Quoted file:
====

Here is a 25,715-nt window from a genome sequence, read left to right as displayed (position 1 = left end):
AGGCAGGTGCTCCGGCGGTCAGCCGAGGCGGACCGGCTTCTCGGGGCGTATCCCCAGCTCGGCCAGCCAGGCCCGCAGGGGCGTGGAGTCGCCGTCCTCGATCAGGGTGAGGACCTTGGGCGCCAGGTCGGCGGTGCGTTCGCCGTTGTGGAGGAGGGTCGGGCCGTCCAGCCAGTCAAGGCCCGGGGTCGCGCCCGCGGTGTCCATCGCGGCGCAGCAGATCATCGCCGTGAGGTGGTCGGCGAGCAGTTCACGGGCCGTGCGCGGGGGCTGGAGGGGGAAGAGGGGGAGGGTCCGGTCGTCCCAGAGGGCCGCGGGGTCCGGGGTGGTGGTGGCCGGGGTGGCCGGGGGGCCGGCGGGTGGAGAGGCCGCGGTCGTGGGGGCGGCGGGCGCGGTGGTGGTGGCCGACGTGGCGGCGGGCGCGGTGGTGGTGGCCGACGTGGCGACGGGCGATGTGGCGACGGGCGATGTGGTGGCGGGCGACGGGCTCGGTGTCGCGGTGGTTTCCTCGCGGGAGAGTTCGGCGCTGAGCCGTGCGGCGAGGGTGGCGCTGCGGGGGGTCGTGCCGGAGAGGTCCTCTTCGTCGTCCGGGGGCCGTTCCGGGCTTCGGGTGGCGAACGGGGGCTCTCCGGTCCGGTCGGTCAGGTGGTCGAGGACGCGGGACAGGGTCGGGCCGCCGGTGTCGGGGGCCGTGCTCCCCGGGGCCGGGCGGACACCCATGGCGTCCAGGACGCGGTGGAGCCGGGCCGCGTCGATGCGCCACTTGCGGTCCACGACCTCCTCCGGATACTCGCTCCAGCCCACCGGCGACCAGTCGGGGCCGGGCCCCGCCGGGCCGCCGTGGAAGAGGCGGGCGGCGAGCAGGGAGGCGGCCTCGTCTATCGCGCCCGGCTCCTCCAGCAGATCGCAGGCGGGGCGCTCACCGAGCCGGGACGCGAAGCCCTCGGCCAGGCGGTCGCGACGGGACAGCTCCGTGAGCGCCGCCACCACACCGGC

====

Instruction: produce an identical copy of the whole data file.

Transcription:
Here is a 25,715-nt window from a genome sequence, read left to right as displayed (position 1 = left end):
AGGCAGGTGCTCCGGCGGTCAGCCGAGGCGGACCGGCTTCTCGGGGCGTATCCCCAGCTCGGCCAGCCAGGCCCGCAGGGGCGTGGAGTCGCCGTCCTCGATCAGGGTGAGGACCTTGGGCGCCAGGTCGGCGGTGCGTTCGCCGTTGTGGAGGAGGGTCGGGCCGTCCAGCCAGTCAAGGCCCGGGGTCGCGCCCGCGGTGTCCATCGCGGCGCAGCAGATCATCGCCGTGAGGTGGTCGGCGAGCAGTTCACGGGCCGTGCGCGGGGGCTGGAGGGGGAAGAGGGGGAGGGTCCGGTCGTCCCAGAGGGCCGCGGGGTCCGGGGTGGTGGTGGCCGGGGTGGCCGGGGGGCCGGCGGGTGGAGAGGCCGCGGTCGTGGGGGCGGCGGGCGCGGTGGTGGTGGCCGACGTGGCGGCGGGCGCGGTGGTGGTGGCCGACGTGGCGACGGGCGATGTGGCGACGGGCGATGTGGTGGCGGGCGACGGGCTCGGTGTCGCGGTGGTTTCCTCGCGGGAGAGTTCGGCGCTGAGCCGTGCGGCGAGGGTGGCGCTGCGGGGGGTCGTGCCGGAGAGGTCCTCTTCGTCGTCCGGGGGCCGTTCCGGGCTTCGGGTGGCGAACGGGGGCTCTCCGGTCCGGTCGGTCAGGTGGTCGAGGACGCGGGACAGGGTCGGGCCGCCGGTGTCGGGGGCCGTGCTCCCCGGGGCCGGGCGGACACCCATGGCGTCCAGGACGCGGTGGAGCCGGGCCGCGTCGATGCGCCACTTGCGGTCCACGACCTCCTCCGGATACTCGCTCCAGCCCACCGGCGACCAGTCGGGGCCGGGCCCCGCCGGGCCGCCGTGGAAGAGGCGGGCGGCGAGCAGGGAGGCGGCCTCGTCTATCGCGCCCGGCTCCTCCAGCAGATCGCAGGCGGGGCGCTCACCGAGCCGGGACGCGAAGCCCTCGGCCAGGCGGTCGCGACGGGACAGCTCCGTGAGCGCCGCCACCACACCGGC